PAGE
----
“Consequently, the cost of achieving renewable energy targets for the coming years will be much higher than the Ontario government’s current projections,” McKitrick said.
March 15, 2013
Here’s where the story starts to get interesting. After 25 years, the Pentagon decided that it was well stocked with C-130s, so President Jimmy Carter’s administration stopped asking Congress for more of them.
Lockheed was in trouble. A few years earlier, the Air Force had started looking into replacing the Hercules with a new medium-sized transport plane that could handle really short runways, and Lockheed wasn’t selected as one of the finalists. Facing bankruptcy due to cost overruns and cancellations of programs, the company squeezed Uncle Sam for a bailout of around $1 billion in loan guarantees and other relief (which was unusual back then, as William Hartung points out his magisterial Prophets of War: Lockheed Martin and the Making of the Military-Industrial Complex).
[. . .]
So what did Lockheed do about the fate of the C-130? It bypassed the Pentagon and went straight to Congress. Using a procedure known as a congressional “add-on” — that is, an earmark — Lockheed was able to sell the military another fleet of C-130s that it didn’t want.
To be fair, the Air Force did request some C-130s. Thanks to Senator John McCain, the Government Accountability Office (GAO) did a study of how many more C-130s the Air Force requested between 1978 and 1998. The answer: Five.
How many did Congress add on? Two hundred and fifty-six.
[. . .]
The Air Force’s approach of passing unwanted Herks off to the Air Guard and Reserves worked out nicely for Lockheed. The company allied with Air Guard and reservist advocacy groups to lobby Congress further. In an era of base closures, heavily lobbied governors would use the arrival of new planes to argue for the continuing life of bases in their states. In turn, states and their congressional delegations would fight to get new planes or hang onto existing ones. It was a veritable Lockheed feedback loop. Washington Post reporter Walter Pincus quoted a Pentagon official as seeing C-130 politics as a twist on the old military-industrial complex: “a triangle of the Guard, Lockheed, and politicians.”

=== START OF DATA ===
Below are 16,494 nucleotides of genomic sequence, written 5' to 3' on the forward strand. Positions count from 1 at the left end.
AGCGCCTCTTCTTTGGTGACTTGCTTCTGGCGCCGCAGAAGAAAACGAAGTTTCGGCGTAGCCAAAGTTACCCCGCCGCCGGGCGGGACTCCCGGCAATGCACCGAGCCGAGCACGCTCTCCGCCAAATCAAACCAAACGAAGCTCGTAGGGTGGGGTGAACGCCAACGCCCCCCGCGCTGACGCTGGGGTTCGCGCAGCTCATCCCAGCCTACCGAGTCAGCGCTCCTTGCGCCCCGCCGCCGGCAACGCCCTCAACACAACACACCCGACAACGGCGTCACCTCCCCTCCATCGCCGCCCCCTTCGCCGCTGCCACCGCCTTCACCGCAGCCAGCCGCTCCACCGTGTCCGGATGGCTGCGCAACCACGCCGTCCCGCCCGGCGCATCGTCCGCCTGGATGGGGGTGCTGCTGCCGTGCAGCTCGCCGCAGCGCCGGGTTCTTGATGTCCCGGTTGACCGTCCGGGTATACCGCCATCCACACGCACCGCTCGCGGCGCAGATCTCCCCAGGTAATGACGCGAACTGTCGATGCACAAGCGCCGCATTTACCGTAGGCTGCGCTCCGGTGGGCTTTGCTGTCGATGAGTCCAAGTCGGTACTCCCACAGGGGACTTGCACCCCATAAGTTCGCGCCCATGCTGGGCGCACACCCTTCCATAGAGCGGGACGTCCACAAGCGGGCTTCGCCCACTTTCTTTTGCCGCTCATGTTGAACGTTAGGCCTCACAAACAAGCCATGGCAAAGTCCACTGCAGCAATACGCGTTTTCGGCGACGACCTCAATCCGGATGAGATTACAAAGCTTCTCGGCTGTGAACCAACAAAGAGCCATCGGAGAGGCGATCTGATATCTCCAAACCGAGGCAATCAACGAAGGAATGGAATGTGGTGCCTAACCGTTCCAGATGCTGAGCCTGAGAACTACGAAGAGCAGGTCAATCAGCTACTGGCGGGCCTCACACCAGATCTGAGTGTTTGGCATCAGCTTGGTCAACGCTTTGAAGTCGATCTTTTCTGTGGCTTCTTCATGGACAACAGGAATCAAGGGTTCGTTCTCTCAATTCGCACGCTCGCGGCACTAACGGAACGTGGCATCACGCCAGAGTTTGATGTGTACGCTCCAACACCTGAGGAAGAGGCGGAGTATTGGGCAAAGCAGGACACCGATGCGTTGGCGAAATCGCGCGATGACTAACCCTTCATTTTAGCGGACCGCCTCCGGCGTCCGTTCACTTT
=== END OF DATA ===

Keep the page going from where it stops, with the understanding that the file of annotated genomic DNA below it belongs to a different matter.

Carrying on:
The result: the military was often prevented from retiring the oldest Herks, the ones that really needed to be put out to pasture. For example, as Pincus reported, the Joint Chiefs and the Air Force concluded in 1996 that they had 50 more C-130s than they needed, but Congress stymied efforts to retire any of them. One tactic used was to hold nominees hostage: a Kentucky senator repeatedly held up Air Force promotions until four Kentucky Air Guard C-130s were taken off the chopping block.
February 14, 2013
Canada doesn’t really have a defence industry — certainly not in the sense of Britain, France, or the United States. We have some companies which happen to make products of use to the military (armoured vehicles, for example), but our government is not tightly tied to the fortunes of these companies in some sort of maple-flavoured Military-Industrial Complex. Some movers-and-shakers want to change that:
It goes without saying that the proposal to siphon funds to defence contractors is gussied up in industrial-policy jargon. For instance, we’re told how defence industries are “important sources of technological dynamism and innovation [and] leading-edge participants in global value chains.” (Who today isn’t part of a global value chain?) Also in keeping with current industrial-policy trendiness, the government is instructed to be strategically selective in KIC-starting the sector. “KIC,” you see, stands for “Key Industrial Capabilities,” which is what we’re told we should focus on.